From The Straits Times    |


It was June 18. I’d just finished wrapping up a (positive) pregnancy test stick in a box to give to my husband as a Father’s Day gift, surprising him with news of the pending arrival of our third baby, when I got a text from one of my fittest friends:

“HYROX date announced in Singapore – October 7th!  Are we in?”

What is HYROX?

Amanda doing the rope pull on the left. Photo: Amanda Lim

For those who don’t know, HYROX is also known as the “world series of fitness racing” – a global phenomenon that started in Germany in 2017. It combines running, functional training, and endurance sports with a come-one-come-all spirit of inclusivity.  There is no minimum qualification to enter and no cut-off time to finish.  The race format is standardised around the world and includes eight 1km runs around an arena alternated with eight functional workout stations (think wall balls, rowing machines, or burpee broad jumps) where the fastest overall times in each division are deemed the winners.

When my friend’s text arrived, I knew she wanted me to join her as a teammate in the Women’s Doubles division, whereby two female athletes run side-by-side and split the work in the functional stations to complete the race as a team.  Quickly doing the math in my head, I realised that in order to join her, I’d be racing at 22 weeks pregnant – securely in my second trimester and typically, based on my previous pregnancies, when I felt my best.

I texted her back: “In.”

Prepping for peak (pregnant) performance

Over the next few months we devised a four-month progressive training plan to work around my developing pregnancy, including a relaxed approach to the first six to eight weeks of training (I was busy holding my head over the toilet and trying to make it through full days without lying horizontal, due to some pretty heinous morning sickness) followed by a gradual ramp-up through August and September as race date approached.

As an already-high-performing athlete (I’d participated in the CrossFit Open earlier that year and placed top 1.8% of scaled-division women worldwide), I wasn’t so worried about my ability to complete the race so much as my ability to complement my partner’s skill set (she was coming to HYROX at the absolute top of her game, fitness and conditioning-wise) and remain somewhat competitive in the team rankings.  I knew the running would be the biggest challenge, as running consistently raised my heart rate to its highest point in training sessions. I also couldn’t meet the movement standard for the torso-to-ground burpees for safety reasons, so my partner would have to take on that entire event on her own.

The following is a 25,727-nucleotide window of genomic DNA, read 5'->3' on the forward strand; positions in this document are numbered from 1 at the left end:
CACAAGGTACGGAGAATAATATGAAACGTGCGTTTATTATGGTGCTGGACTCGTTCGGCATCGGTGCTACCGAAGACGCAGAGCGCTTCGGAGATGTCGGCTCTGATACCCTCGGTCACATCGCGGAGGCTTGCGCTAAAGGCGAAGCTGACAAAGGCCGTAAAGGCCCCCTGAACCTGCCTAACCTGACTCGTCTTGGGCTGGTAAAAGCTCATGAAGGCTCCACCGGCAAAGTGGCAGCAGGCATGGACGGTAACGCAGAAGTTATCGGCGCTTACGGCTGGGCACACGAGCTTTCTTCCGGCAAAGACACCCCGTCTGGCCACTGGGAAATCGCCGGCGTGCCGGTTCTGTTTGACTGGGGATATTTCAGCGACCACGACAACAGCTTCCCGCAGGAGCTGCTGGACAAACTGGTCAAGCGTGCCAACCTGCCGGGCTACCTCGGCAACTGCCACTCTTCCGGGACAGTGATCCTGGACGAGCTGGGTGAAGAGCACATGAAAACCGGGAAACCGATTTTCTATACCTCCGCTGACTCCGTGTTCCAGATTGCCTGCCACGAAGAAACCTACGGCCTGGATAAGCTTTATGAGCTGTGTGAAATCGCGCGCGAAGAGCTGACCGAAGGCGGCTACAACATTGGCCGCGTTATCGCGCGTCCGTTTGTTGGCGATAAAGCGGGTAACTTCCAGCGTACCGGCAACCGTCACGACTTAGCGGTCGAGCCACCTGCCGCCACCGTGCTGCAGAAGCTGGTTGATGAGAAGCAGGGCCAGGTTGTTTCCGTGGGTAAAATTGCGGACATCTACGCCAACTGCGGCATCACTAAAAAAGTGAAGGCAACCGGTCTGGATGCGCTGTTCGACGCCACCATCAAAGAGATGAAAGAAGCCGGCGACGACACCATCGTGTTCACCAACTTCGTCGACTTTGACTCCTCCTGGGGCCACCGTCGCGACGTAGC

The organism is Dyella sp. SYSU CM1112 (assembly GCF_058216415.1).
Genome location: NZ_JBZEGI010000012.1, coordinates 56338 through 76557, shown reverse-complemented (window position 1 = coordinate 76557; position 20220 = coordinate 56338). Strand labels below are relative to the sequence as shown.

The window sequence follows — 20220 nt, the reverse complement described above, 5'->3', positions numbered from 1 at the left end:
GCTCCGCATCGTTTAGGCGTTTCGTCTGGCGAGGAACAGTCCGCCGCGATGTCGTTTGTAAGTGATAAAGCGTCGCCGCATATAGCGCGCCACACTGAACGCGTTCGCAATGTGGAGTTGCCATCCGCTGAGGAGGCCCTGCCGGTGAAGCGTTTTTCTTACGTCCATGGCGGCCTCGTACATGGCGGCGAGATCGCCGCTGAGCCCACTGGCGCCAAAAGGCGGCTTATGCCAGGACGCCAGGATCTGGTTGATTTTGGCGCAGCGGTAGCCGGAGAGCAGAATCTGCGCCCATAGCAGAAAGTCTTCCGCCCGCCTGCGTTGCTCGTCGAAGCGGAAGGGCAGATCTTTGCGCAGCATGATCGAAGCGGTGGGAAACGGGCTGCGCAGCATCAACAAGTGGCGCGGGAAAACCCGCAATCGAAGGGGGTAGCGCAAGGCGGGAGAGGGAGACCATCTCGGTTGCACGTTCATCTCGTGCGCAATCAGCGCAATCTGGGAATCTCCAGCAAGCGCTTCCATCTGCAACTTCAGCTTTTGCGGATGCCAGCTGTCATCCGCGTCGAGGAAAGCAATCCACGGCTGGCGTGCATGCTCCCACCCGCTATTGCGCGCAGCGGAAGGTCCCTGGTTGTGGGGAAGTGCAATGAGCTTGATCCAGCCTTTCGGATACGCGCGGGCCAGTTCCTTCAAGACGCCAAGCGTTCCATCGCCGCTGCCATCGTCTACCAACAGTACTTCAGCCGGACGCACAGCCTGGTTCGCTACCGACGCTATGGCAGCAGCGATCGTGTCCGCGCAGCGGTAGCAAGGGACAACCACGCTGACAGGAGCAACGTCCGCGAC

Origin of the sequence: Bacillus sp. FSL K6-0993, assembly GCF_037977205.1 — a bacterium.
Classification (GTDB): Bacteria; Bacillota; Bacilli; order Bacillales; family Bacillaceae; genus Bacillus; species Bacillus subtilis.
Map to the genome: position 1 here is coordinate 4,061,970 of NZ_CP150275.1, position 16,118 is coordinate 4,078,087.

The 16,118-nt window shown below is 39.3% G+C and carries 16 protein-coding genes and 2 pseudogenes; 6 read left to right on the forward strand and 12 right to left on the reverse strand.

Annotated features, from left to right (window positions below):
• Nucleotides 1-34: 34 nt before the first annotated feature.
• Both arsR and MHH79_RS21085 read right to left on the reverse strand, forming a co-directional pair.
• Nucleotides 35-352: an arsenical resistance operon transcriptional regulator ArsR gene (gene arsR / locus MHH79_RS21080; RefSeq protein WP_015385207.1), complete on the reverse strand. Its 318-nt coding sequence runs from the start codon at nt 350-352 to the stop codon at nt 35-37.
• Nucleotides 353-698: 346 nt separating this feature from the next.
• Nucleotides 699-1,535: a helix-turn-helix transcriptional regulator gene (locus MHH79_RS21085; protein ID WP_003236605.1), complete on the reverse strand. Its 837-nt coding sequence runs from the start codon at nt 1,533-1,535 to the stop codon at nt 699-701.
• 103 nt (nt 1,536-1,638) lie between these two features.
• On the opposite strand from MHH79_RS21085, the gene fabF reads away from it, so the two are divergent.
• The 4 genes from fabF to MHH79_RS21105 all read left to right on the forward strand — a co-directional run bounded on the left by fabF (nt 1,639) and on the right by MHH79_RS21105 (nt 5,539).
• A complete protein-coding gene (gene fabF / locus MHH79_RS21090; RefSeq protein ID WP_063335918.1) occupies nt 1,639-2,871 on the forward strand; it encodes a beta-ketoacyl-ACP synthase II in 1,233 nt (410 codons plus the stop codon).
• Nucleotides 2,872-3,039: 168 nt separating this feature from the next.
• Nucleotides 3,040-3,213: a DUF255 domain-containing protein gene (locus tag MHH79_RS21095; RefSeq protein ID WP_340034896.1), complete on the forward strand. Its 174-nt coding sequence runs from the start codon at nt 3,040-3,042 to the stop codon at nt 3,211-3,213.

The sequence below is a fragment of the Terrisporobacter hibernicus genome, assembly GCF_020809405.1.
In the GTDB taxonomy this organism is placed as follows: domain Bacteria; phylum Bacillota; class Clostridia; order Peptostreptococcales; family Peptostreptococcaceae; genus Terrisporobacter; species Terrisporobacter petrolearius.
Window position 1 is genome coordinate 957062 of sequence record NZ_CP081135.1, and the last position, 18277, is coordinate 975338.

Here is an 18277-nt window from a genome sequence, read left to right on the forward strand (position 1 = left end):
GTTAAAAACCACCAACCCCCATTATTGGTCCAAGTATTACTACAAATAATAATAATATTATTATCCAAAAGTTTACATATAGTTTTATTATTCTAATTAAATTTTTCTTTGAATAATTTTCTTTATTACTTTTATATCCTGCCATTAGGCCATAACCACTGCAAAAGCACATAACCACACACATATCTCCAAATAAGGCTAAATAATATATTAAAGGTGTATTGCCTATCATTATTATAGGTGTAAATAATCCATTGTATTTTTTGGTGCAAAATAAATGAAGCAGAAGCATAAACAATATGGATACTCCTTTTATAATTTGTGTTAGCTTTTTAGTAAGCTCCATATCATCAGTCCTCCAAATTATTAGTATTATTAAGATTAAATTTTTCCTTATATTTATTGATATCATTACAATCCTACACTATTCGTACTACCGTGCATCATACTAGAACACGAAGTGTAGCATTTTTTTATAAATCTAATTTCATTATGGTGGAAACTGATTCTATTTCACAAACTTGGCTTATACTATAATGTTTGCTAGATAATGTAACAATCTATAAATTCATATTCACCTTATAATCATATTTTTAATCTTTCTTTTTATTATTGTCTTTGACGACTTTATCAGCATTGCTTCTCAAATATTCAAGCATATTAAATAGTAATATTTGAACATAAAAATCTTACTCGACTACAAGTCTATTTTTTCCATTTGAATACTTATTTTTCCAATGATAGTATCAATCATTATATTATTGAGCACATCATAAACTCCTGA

Training tips and overcoming outside opinions

Photo: Amanda Lim

Despite the challenges along the way, our training felt consistent and reasonable, even in a growing pregnant body.  I ran only twice per week; once as a set of 1km repeats, and once as a part of a weekly HYROX simulation that included the functional workout practice.  I did traditional strength training and CrossFit workouts once per week each, maintained my yoga practice once per week to stay mobile, and rested one to two days per week.  

As a perinatal fitness coach, it wasn’t hard for me to stay on top of my working heart rate (HR), RPE (rate of perceived exertion), and total exercise volume (sets/reps/weight lifted each week) and adjust down when necessary; though I will admit it was mentally tough to see my 1K pace get slower over the course of training while still giving the same amount of effort and input (knowing this is one of the normal, expected adaptations to pregnancy).